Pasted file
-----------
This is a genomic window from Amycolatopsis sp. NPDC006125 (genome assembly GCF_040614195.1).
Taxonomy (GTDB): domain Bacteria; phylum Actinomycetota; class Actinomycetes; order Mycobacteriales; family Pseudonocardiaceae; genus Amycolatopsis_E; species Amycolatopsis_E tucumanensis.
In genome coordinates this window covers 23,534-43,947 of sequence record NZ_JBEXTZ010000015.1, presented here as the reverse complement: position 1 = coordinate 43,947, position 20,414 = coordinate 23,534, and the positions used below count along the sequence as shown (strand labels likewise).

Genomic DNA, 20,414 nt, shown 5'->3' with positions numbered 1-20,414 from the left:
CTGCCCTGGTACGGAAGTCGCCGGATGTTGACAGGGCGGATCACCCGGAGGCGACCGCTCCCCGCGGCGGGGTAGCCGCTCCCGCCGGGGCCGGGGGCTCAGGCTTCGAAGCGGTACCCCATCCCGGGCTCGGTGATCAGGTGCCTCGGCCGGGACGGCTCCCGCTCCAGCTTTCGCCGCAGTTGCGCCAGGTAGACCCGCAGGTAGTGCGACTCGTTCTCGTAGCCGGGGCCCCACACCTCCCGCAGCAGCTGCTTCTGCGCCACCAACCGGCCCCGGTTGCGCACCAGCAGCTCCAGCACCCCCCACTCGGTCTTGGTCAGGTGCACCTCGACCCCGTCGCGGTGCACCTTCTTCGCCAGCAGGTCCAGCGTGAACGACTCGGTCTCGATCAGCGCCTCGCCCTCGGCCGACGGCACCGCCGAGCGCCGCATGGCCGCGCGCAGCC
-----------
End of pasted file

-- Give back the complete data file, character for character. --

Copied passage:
This is a genomic window from Amycolatopsis sp. NPDC006125 (genome assembly GCF_040614195.1).
Taxonomy (GTDB): domain Bacteria; phylum Actinomycetota; class Actinomycetes; order Mycobacteriales; family Pseudonocardiaceae; genus Amycolatopsis_E; species Amycolatopsis_E tucumanensis.
In genome coordinates this window covers 23,534-43,947 of sequence record NZ_JBEXTZ010000015.1, presented here as the reverse complement: position 1 = coordinate 43,947, position 20,414 = coordinate 23,534, and the positions used below count along the sequence as shown (strand labels likewise).

Genomic DNA, 20,414 nt, shown 5'->3' with positions numbered 1-20,414 from the left:
CTGCCCTGGTACGGAAGTCGCCGGATGTTGACAGGGCGGATCACCCGGAGGCGACCGCTCCCCGCGGCGGGGTAGCCGCTCCCGCCGGGGCCGGGGGCTCAGGCTTCGAAGCGGTACCCCATCCCGGGCTCGGTGATCAGGTGCCTCGGCCGGGACGGCTCCCGCTCCAGCTTTCGCCGCAGTTGCGCCAGGTAGACCCGCAGGTAGTGCGACTCGTTCTCGTAGCCGGGGCCCCACACCTCCCGCAGCAGCTGCTTCTGCGCCACCAACCGGCCCCGGTTGCGCACCAGCAGCTCCAGCACCCCCCACTCGGTCTTGGTCAGGTGCACCTCGACCCCGTCGCGGTGCACCTTCTTCGCCAGCAGGTCCAGCGTGAACGACTCGGTCTCGATCAGCGCCTCGCCCTCGGCCGACGGCACCGCCGAGCGCCGCATGGCCGCGCGCAGCC